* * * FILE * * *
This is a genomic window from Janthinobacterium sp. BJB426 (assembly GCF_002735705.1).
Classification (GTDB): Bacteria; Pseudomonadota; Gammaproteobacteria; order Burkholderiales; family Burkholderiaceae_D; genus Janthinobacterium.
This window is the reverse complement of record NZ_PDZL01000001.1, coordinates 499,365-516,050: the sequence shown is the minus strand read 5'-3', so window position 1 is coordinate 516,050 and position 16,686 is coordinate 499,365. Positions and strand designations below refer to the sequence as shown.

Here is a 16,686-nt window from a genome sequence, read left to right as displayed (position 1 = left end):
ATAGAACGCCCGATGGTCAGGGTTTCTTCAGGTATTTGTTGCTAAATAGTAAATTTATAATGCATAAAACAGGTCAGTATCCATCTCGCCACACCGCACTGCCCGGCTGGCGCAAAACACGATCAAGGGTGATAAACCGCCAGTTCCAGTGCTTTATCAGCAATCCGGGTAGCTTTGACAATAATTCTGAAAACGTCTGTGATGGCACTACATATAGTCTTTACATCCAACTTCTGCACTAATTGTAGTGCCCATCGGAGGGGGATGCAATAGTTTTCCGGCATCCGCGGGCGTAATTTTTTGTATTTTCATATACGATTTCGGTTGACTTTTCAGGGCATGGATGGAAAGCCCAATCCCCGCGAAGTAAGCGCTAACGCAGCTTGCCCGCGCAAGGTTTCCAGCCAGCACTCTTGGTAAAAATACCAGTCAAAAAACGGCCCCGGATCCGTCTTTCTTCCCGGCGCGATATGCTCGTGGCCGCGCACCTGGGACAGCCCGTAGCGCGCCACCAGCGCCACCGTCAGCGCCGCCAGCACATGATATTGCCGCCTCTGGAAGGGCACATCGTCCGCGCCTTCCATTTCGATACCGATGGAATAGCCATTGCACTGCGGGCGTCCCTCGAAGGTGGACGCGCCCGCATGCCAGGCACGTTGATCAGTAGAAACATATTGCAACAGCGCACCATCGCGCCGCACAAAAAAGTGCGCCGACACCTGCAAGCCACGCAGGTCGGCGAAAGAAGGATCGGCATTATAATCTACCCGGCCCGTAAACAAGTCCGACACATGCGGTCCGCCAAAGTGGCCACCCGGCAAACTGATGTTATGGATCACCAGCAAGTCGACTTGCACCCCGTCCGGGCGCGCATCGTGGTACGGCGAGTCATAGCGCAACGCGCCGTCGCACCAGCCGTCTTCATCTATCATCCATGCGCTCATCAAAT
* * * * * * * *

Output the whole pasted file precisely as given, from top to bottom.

This is a genomic window from Janthinobacterium sp. BJB426 (assembly GCF_002735705.1).
Classification (GTDB): Bacteria; Pseudomonadota; Gammaproteobacteria; order Burkholderiales; family Burkholderiaceae_D; genus Janthinobacterium.
This window is the reverse complement of record NZ_PDZL01000001.1, coordinates 499,365-516,050: the sequence shown is the minus strand read 5'-3', so window position 1 is coordinate 516,050 and position 16,686 is coordinate 499,365. Positions and strand designations below refer to the sequence as shown.

Here is a 16,686-nt window from a genome sequence, read left to right as displayed (position 1 = left end):
ATAGAACGCCCGATGGTCAGGGTTTCTTCAGGTATTTGTTGCTAAATAGTAAATTTATAATGCATAAAACAGGTCAGTATCCATCTCGCCACACCGCACTGCCCGGCTGGCGCAAAACACGATCAAGGGTGATAAACCGCCAGTTCCAGTGCTTTATCAGCAATCCGGGTAGCTTTGACAATAATTCTGAAAACGTCTGTGATGGCACTACATATAGTCTTTACATCCAACTTCTGCACTAATTGTAGTGCCCATCGGAGGGGGATGCAATAGTTTTCCGGCATCCGCGGGCGTAATTTTTTGTATTTTCATATACGATTTCGGTTGACTTTTCAGGGCATGGATGGAAAGCCCAATCCCCGCGAAGTAAGCGCTAACGCAGCTTGCCCGCGCAAGGTTTCCAGCCAGCACTCTTGGTAAAAATACCAGTCAAAAAACGGCCCCGGATCCGTCTTTCTTCCCGGCGCGATATGCTCGTGGCCGCGCACCTGGGACAGCCCGTAGCGCGCCACCAGCGCCACCGTCAGCGCCGCCAGCACATGATATTGCCGCCTCTGGAAGGGCACATCGTCCGCGCCTTCCATTTCGATACCGATGGAATAGCCATTGCACTGCGGGCGTCCCTCGAAGGTGGACGCGCCCGCATGCCAGGCACGTTGATCAGTAGAAACATATTGCAACAGCGCACCATCGCGCCGCACAAAAAAGTGCGCCGACACCTGCAAGCCACGCAGGTCGGCGAAAGAAGGATCGGCATTATAATCTACCCGGCCCGTAAACAAGTCCGACACATGCGGTCCGCCAAAGTGGCCACCCGGCAAACTGATGTTATGGATCACCAGCAAGTCGACTTGCACCCCGTCCGGGCGCGCATCGTGGTACGGCGAGTCATAGCGCAACGCGCCGTCGCACCAGCCGTCTTCATCTATCATCCATGCGCTCATCAAAT